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Strengthening your resilience muscle

Building resilience muscle

We asked Anna Glynn, Positive Psychology teacher and expert on wellbeing her advice

Despite us all dealing with the challenges that have been brought about by the Coronavirus, are you finding that some people seem to be coping better than others? Rather than wallowing in negativity, they appear to be getting on with their lives and may even be doing better now than before. Do you ever question what sort of super-power they must be drawing upon that enables them to rise above the perils of this pandemic?

The answer might not be a super-power after all. These people’s ability to not only survive but potentially thrive during tough times may come down to their levels of resilience.

Resilience is thought of as our ability to adapt well and even ‘bounce back’ from trauma, tragedy, significant stress or constant change. Masten and Reed (2002), two key resilience researchers, suggest that resilience can be seen as “a pattern of positive adaption in the face of significant adversity or risk.” Resilience can help us not only recover from difficult experiences but it can also enable us to learn valuable experiences, and grow and develop in the face of challenges like those we are currently facing.

The good news for all of us is that resilience is not a fixed trait that people have or do not have. But rather, it can be learned and developed. Yet like a muscle, resilience needs to be strengthened through our actions, thoughts and behaviours.

How can I intentionally build resilience?

Firstly, it’s important to consider the thinking habits or the explanatory styles we adopt in relation to the difficulties we face.

According to Martin Seligman, a clinical psychologist, who has studied resilience for over 30 years, if you have an optimistic explanatory style, you will view bad events as temporary challenges to overcome, that you can quickly bounce back from. On the other hand, if you have a pessimistic explanatory style, you see bad events as permanent and catastrophic, and you are more prone to restlessness and to give up.

Our explanatory style comes into play when we think about why bad things happen and what impact they will have on us. And they are not necessarily accurate assessments of the situation. Depending on which thinking habit we adopt, this can either help or hinder our ability to respond resiliently to bumps in the road.

Right now, we need to be mindful of the stories we are telling ourselves in relation to the Coronavirus crisis. Do you tend to be more optimistic or pessimistic in explaining the current challenges to yourself? Remember, you have the capacity to choose your own thoughts and the actions you can take to get through and potentially even grow during adversity.

What else strengthens resilience?

In addition to considering your explanatory style, you can increase your resilience through the following intentional activities:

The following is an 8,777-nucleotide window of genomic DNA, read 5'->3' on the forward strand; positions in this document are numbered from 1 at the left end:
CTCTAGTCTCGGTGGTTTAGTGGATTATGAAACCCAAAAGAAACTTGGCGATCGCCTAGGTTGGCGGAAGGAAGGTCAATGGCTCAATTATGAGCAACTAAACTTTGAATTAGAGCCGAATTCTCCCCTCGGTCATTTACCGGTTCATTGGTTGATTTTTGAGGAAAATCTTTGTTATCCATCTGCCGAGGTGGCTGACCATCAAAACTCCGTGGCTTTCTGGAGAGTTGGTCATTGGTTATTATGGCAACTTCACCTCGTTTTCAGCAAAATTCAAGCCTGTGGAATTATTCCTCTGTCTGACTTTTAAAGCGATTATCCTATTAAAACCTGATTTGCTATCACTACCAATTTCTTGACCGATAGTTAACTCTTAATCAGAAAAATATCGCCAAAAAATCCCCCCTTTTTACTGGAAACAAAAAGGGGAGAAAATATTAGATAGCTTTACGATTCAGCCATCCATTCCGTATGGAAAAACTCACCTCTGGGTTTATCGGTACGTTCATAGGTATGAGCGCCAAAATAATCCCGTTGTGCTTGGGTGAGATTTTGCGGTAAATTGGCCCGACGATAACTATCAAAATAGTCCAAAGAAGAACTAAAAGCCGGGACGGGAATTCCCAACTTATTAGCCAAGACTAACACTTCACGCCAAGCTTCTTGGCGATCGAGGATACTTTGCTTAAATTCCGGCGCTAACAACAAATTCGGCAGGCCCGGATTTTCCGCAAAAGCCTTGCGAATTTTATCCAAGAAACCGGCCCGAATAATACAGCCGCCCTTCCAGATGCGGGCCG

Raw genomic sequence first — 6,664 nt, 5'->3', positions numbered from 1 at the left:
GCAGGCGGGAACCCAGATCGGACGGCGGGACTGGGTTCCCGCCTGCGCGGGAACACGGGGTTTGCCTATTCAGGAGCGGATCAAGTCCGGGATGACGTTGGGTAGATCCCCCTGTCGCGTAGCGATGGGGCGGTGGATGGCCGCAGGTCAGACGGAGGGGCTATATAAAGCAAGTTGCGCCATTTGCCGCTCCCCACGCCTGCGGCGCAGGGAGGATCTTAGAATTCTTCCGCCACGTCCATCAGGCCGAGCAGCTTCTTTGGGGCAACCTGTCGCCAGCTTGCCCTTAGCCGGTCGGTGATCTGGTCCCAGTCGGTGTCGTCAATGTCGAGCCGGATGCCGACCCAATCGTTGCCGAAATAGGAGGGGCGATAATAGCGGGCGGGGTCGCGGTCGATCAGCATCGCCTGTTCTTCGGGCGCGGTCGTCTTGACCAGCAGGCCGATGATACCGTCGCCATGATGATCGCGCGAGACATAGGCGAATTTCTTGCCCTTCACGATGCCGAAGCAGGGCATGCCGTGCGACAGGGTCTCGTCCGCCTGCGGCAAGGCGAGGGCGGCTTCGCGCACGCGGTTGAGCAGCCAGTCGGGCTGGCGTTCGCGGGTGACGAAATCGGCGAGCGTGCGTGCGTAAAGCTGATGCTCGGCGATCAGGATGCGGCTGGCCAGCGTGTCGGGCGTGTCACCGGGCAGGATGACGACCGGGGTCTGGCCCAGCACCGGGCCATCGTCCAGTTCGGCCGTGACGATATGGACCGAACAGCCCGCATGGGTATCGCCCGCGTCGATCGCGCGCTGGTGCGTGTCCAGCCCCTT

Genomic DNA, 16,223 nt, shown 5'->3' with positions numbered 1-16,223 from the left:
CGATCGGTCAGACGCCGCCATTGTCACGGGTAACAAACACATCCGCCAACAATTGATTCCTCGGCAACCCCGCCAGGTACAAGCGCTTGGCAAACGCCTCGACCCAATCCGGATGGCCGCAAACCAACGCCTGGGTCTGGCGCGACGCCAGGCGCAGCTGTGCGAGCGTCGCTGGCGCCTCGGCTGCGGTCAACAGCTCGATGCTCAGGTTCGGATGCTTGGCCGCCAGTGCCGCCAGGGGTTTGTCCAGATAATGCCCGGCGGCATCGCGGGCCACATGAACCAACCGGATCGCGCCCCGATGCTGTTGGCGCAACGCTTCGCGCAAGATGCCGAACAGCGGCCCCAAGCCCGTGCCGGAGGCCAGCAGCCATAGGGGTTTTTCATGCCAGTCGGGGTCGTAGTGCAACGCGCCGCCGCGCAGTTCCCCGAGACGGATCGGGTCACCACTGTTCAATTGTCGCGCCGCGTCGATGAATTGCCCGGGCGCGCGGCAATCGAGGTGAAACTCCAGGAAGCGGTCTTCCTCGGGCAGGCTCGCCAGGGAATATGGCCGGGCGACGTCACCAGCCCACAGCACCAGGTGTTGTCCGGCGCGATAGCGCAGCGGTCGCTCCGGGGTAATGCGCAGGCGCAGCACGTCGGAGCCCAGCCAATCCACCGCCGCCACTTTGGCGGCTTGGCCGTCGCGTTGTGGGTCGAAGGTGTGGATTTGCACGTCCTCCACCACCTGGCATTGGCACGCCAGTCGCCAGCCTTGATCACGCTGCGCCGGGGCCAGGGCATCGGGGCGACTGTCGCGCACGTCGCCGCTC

• Develop your internal resources such as your strengths, and try and use them as much as possible each day
  • Build your connections with others who can provide you with social support
  • Foster your wellbeing by taking care of both your physical and mental health
  • Find opportunities to contribute to something bigger than you by connecting to your purpose
  • Increase your experience of positive emotions as negative emotions can decrease your ability to cope
  • Infuse positive meaning into the negative events you experience
  • Understand the opportunity of post-traumatic growth.


We can’t forget however that the challenges provided by COVID-19 will impact everyone differently. Some of us will adapt more easily to the changes to our work, school and lifestyle, and potentially even grow from this experience. Yet others will suffer much more and struggle for a longer period of time.

For all of us, it is important to be kind to ourselves and self-compassionate whilst we adjust to this new way of living.

Although negative events like our present reality are awful to go through, by building our resilience, we will be more able to cope not only now but when we face other difficulties in the future.

Read our blog on the power of vulnerability

References:

Anna Glynn

Anna Glynn

Anna Glynn is a Positive Psychology teacher and expert on wellbeing. Anna's passion is to support people, teams and organisations to achieve their goals, drive positive change and maximise their potential. She loves to see clients become more engaged in their work, perform at their best, take control of their wellbeing, and thrive both personally and professionally.

For more information on Anna, you can visit her website or LinkedInFacebook pages.

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